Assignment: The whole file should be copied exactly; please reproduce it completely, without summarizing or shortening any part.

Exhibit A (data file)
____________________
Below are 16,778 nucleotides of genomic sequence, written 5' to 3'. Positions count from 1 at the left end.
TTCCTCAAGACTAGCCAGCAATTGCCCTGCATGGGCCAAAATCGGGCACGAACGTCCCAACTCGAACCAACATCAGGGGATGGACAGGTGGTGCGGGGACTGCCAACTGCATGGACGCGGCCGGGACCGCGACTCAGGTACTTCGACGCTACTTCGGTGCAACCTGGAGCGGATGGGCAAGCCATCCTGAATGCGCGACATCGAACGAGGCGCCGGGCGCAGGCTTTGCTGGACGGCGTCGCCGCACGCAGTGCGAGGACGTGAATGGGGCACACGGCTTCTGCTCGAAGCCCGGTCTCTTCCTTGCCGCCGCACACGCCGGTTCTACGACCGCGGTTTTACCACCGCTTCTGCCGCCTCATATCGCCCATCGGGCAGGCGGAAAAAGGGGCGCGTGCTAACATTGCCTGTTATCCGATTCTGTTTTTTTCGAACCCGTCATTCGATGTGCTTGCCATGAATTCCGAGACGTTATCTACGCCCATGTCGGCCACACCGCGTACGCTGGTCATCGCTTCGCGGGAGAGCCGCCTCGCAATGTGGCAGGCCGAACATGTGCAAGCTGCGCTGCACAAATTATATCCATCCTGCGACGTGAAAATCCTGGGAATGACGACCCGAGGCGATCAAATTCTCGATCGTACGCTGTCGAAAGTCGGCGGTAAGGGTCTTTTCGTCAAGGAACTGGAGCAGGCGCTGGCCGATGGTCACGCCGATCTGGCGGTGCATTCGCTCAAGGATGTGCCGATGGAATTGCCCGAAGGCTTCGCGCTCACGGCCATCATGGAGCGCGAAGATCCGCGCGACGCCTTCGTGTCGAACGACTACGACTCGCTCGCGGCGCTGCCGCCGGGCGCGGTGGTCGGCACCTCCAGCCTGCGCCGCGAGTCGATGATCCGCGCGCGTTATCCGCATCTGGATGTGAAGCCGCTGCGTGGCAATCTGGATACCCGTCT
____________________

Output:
Below are 16,778 nucleotides of genomic sequence, written 5' to 3'. Positions count from 1 at the left end.
TTCCTCAAGACTAGCCAGCAATTGCCCTGCATGGGCCAAAATCGGGCACGAACGTCCCAACTCGAACCAACATCAGGGGATGGACAGGTGGTGCGGGGACTGCCAACTGCATGGACGCGGCCGGGACCGCGACTCAGGTACTTCGACGCTACTTCGGTGCAACCTGGAGCGGATGGGCAAGCCATCCTGAATGCGCGACATCGAACGAGGCGCCGGGCGCAGGCTTTGCTGGACGGCGTCGCCGCACGCAGTGCGAGGACGTGAATGGGGCACACGGCTTCTGCTCGAAGCCCGGTCTCTTCCTTGCCGCCGCACACGCCGGTTCTACGACCGCGGTTTTACCACCGCTTCTGCCGCCTCATATCGCCCATCGGGCAGGCGGAAAAAGGGGCGCGTGCTAACATTGCCTGTTATCCGATTCTGTTTTTTTCGAACCCGTCATTCGATGTGCTTGCCATGAATTCCGAGACGTTATCTACGCCCATGTCGGCCACACCGCGTACGCTGGTCATCGCTTCGCGGGAGAGCCGCCTCGCAATGTGGCAGGCCGAACATGTGCAAGCTGCGCTGCACAAATTATATCCATCCTGCGACGTGAAAATCCTGGGAATGACGACCCGAGGCGATCAAATTCTCGATCGTACGCTGTCGAAAGTCGGCGGTAAGGGTCTTTTCGTCAAGGAACTGGAGCAGGCGCTGGCCGATGGTCACGCCGATCTGGCGGTGCATTCGCTCAAGGATGTGCCGATGGAATTGCCCGAAGGCTTCGCGCTCACGGCCATCATGGAGCGCGAAGATCCGCGCGACGCCTTCGTGTCGAACGACTACGACTCGCTCGCGGCGCTGCCGCCGGGCGCGGTGGTCGGCACCTCCAGCCTGCGCCGCGAGTCGATGATCCGCGCGCGTTATCCGCATCTGGATGTGAAGCCGCTGCGTGGCAATCTGGATACCCGTCT